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7.1. Recognizing verb clusters
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Discussions of verb clustering sometimes suffer from the fact that they take it for granted that clause splitting, that is, splitting of the embedded verbal projection by the matrix verb as a result of which the verbs group together in clause-final position, as in (2), is sufficient to conclude that we are dealing with verb clustering. Section 5.2.2.3 has shown, however, that such groupings may not only arise as a result of verb clustering but also as a result of a process that we referred to as remnant extraposition; Section 7.1.1 briefly summarizes these findings in order to clarify the diagnostics we will use to distinguish verb clustering from other cases of clause splitting.

Example 2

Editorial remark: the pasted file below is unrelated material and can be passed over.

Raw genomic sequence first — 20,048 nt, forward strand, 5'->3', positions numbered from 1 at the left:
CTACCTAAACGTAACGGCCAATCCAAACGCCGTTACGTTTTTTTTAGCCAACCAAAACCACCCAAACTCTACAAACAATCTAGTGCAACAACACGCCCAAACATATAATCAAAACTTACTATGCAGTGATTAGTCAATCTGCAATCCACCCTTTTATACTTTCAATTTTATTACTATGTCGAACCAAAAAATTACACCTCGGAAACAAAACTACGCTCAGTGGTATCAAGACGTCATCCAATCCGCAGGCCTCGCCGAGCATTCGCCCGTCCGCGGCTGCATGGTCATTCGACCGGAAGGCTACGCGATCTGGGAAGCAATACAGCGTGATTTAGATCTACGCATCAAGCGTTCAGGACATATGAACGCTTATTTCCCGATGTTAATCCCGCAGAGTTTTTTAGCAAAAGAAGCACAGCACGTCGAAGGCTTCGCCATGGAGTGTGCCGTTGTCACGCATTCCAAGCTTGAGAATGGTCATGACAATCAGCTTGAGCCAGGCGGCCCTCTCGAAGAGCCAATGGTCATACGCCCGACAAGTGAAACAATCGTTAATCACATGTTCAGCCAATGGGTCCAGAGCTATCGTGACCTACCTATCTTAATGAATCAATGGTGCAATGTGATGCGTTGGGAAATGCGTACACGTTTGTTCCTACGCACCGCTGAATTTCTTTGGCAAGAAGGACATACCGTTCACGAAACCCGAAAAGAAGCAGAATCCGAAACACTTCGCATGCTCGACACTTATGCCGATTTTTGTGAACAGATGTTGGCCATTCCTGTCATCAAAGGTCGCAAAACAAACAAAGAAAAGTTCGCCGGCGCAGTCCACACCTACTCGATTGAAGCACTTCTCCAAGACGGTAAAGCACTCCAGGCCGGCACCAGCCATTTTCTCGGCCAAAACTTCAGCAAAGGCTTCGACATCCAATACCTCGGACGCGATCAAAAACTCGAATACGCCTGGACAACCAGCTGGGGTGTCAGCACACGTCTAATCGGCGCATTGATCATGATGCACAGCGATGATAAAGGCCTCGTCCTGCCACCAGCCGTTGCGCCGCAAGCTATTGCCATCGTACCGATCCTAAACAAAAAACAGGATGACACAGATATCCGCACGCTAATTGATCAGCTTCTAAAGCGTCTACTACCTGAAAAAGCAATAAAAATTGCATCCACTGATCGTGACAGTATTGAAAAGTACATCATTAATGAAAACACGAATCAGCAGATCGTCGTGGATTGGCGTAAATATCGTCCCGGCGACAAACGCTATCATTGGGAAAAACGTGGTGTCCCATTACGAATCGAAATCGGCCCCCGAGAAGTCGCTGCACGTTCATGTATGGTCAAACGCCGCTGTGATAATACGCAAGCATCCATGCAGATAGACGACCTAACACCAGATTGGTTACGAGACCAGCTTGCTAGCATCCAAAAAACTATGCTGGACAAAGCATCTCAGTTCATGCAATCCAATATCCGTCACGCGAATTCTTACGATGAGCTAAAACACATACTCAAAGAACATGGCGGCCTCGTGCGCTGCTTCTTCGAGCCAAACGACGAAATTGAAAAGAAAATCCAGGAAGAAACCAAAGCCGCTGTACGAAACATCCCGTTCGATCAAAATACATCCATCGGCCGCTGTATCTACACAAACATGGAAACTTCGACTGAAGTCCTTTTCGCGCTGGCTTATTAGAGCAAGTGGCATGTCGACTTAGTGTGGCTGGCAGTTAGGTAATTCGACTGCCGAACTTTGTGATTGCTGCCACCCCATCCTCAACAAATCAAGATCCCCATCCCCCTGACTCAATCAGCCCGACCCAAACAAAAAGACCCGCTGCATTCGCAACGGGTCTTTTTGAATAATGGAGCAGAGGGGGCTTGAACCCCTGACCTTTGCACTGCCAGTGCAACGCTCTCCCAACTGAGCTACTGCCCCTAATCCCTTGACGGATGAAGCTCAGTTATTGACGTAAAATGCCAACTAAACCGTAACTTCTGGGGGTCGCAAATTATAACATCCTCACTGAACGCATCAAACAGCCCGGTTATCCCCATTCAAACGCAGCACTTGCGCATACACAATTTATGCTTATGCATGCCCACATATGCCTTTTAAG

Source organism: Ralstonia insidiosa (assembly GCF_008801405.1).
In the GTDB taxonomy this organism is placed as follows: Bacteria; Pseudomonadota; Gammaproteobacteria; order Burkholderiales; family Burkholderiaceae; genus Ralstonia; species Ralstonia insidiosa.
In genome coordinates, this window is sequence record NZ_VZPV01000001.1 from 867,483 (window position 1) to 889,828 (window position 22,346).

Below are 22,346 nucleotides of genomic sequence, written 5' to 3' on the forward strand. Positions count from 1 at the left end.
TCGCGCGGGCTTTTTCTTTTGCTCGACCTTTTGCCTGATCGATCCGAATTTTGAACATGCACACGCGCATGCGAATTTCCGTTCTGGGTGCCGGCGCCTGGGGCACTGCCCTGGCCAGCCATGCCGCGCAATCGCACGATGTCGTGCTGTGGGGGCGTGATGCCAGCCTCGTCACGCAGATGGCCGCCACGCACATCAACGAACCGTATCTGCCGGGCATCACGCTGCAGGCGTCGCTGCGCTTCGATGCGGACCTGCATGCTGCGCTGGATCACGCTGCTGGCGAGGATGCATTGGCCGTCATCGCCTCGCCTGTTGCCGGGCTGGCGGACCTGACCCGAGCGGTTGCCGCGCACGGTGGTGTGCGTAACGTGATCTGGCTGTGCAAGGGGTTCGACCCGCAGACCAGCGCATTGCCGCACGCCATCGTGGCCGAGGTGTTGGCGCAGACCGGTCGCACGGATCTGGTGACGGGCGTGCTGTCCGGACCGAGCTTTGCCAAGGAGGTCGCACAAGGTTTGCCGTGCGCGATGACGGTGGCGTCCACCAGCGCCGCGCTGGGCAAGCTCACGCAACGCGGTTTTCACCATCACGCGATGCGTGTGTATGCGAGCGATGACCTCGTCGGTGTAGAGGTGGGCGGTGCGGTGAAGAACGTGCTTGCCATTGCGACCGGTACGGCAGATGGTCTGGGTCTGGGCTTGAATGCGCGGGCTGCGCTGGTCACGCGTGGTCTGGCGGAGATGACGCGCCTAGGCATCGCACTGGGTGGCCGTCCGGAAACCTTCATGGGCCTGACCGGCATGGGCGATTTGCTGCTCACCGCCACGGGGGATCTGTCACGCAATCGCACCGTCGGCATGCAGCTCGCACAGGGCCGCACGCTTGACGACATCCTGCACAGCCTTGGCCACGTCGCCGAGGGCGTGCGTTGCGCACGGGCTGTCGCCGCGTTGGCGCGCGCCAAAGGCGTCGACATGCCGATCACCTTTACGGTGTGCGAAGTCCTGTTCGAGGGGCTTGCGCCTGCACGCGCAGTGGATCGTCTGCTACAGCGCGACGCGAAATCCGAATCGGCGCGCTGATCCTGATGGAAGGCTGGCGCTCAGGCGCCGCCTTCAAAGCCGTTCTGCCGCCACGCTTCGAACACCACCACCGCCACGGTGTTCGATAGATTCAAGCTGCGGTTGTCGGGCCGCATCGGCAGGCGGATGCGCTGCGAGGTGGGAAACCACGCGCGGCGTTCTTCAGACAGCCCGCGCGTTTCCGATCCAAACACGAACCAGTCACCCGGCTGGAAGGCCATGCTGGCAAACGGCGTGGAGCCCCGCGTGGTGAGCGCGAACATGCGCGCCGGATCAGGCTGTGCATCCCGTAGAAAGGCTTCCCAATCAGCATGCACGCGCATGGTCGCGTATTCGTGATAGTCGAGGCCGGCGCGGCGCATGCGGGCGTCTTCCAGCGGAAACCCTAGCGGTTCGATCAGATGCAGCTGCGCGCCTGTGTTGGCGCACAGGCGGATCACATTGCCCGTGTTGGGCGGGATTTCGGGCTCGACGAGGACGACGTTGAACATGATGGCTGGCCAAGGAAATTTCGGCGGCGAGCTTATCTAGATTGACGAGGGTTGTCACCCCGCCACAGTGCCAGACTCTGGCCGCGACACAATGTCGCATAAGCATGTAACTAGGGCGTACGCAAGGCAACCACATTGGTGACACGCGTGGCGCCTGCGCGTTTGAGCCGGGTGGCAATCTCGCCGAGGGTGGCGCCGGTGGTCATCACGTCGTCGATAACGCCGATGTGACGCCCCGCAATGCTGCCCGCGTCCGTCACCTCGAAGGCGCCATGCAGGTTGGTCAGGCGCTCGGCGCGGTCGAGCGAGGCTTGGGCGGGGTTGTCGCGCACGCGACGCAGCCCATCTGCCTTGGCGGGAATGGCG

dat Jan dat boek beweert te lezen.
  that  Jan  that book  claims  to read
'that Jan is claiming to read that book.'

Another factor complicating the discussion of verb clustering is that non-finite verb forms may undergo conversion to other categories. Section 6.2.3 has shown that in certain constructions past/passive participles and te-infinitives exhibit adjectival rather than verbal behavior, and Section 5.2.3 has shown that bare infinitives do not only appear as verbs but may also appear as nominalizations. Not taking these facts into account obscures the regularities underlying the linear word orders we find in verb clusters, and for this reason Section 7.1.2 will briefly discuss the means to exclude these apparent verbs from the discussion.

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    A free Open Access publication of the corresponding volumes of the Syntax of Dutch is available at OAPEN.org.